House Set to Vote on $460 Billion Government Funding Bill Before Friday Shutdown Deadline

Credits: Fox News

The House of Representatives is poised to make significant progress in resolving a protracted dispute over government funding with a vote on a nearly $460 billion spending package scheduled for Wednesday.

This bipartisan legislation, comprising six bills, addresses departments and agencies whose funding expires on Friday, including Agriculture, the Food and Drug Administration (FDA), the Justice and Commerce Departments, Energy and Water Development, the Department of the Interior, and Transportation and Housing.

Funding for Congress’ six remaining bills, including the Department of Homeland Security and the Pentagon, is set to expire on March 22.

The House’s approval of this spending package would mark a significant step toward ending a contentious period marked by disagreements over federal spending priorities.

House GOP Members (Credits: NY1)

The discord within the House GOP, exacerbated by the party’s slim majority, has led to internal divisions. Hardline GOP members, particularly from the House Freedom Caucus, have pushed for leveraging a government shutdown to demand significant spending cuts and conservative policy measures.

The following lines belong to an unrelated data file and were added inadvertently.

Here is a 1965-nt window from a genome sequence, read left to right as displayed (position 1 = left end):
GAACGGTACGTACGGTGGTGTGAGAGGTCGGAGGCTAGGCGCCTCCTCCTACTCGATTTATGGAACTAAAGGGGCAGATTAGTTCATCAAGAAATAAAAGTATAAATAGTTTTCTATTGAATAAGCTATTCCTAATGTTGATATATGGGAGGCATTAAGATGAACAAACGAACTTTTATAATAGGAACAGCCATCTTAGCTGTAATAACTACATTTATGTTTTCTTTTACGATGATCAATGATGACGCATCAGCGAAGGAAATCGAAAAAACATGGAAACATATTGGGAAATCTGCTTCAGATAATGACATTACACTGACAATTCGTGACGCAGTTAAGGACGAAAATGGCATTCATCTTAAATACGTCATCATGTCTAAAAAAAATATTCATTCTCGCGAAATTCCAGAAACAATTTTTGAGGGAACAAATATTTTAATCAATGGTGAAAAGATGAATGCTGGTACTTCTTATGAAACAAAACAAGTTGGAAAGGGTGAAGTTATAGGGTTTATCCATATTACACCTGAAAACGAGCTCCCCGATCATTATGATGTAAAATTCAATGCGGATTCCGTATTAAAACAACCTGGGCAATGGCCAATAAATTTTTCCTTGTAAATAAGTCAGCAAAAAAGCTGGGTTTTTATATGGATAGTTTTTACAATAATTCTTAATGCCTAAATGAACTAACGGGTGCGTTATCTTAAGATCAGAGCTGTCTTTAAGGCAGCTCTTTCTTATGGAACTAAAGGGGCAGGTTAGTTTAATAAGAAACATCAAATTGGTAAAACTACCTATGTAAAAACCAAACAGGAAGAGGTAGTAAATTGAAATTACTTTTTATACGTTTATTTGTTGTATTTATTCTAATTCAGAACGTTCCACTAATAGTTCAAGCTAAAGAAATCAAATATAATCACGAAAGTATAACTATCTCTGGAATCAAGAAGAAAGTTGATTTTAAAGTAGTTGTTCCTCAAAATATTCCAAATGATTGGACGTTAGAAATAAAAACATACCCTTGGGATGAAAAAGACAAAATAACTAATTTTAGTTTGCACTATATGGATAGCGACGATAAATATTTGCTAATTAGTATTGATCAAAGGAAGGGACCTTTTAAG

However, Democrats controlling the Senate and the White House have resisted their efforts. These disagreements have also resulted in friction within the House GOP, with hardliners staging protest votes on procedural matters that have disrupted House proceedings.

Last October, a small group of right-wing lawmakers joined all House Democrats to remove then-Speaker Kevin McCarthy from power, marking the first time in history a speaker was ousted, following his efforts to avoid a shutdown through bipartisan cooperation.

To ensure the bill’s passage, House GOP leaders are bypassing traditional mechanisms by rushing the bill to the floor under suspension of the rules, which requires a two-thirds majority for passage. This decision acknowledges the need for Democratic support due to the GOP’s narrow House majority.

This move to bypass traditional procedures has left many members of the House GOP frustrated, and disagreements have arisen over who is to blame for the current situation.

Some view the House Freedom Caucus as undermining congressional work, while others see the suspension of rules as disregarding voter concerns and promoting bipartisan agreements that may not align with conservative values.

Regardless of these internal conflicts, the bill’s passage in the House will set the stage for further consideration in the Senate and eventual approval by President Biden to avoid a partial government shutdown by the end of the week.

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